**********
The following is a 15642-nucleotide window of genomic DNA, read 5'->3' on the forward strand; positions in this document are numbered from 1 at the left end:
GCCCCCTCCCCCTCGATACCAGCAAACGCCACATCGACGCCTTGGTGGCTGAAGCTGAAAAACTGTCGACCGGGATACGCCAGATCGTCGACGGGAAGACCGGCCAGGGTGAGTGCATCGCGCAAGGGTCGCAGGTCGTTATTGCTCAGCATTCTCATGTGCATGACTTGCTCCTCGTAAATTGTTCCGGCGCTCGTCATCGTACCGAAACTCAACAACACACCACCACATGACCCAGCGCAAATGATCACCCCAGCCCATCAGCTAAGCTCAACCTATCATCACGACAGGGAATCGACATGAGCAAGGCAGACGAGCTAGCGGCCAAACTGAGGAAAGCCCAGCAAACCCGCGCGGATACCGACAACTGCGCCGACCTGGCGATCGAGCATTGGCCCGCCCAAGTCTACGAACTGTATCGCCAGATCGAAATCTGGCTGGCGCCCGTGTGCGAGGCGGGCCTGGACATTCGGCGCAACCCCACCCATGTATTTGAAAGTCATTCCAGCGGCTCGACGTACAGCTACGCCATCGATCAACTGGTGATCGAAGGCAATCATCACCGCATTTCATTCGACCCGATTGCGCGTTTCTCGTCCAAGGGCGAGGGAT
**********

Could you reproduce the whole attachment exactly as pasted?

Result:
The following is a 15642-nucleotide window of genomic DNA, read 5'->3' on the forward strand; positions in this document are numbered from 1 at the left end:
GCCCCCTCCCCCTCGATACCAGCAAACGCCACATCGACGCCTTGGTGGCTGAAGCTGAAAAACTGTCGACCGGGATACGCCAGATCGTCGACGGGAAGACCGGCCAGGGTGAGTGCATCGCGCAAGGGTCGCAGGTCGTTATTGCTCAGCATTCTCATGTGCATGACTTGCTCCTCGTAAATTGTTCCGGCGCTCGTCATCGTACCGAAACTCAACAACACACCACCACATGACCCAGCGCAAATGATCACCCCAGCCCATCAGCTAAGCTCAACCTATCATCACGACAGGGAATCGACATGAGCAAGGCAGACGAGCTAGCGGCCAAACTGAGGAAAGCCCAGCAAACCCGCGCGGATACCGACAACTGCGCCGACCTGGCGATCGAGCATTGGCCCGCCCAAGTCTACGAACTGTATCGCCAGATCGAAATCTGGCTGGCGCCCGTGTGCGAGGCGGGCCTGGACATTCGGCGCAACCCCACCCATGTATTTGAAAGTCATTCCAGCGGCTCGACGTACAGCTACGCCATCGATCAACTGGTGATCGAAGGCAATCATCACCGCATTTCATTCGACCCGATTGCGCGTTTCTCGTCCAAGGGCGAGGGAT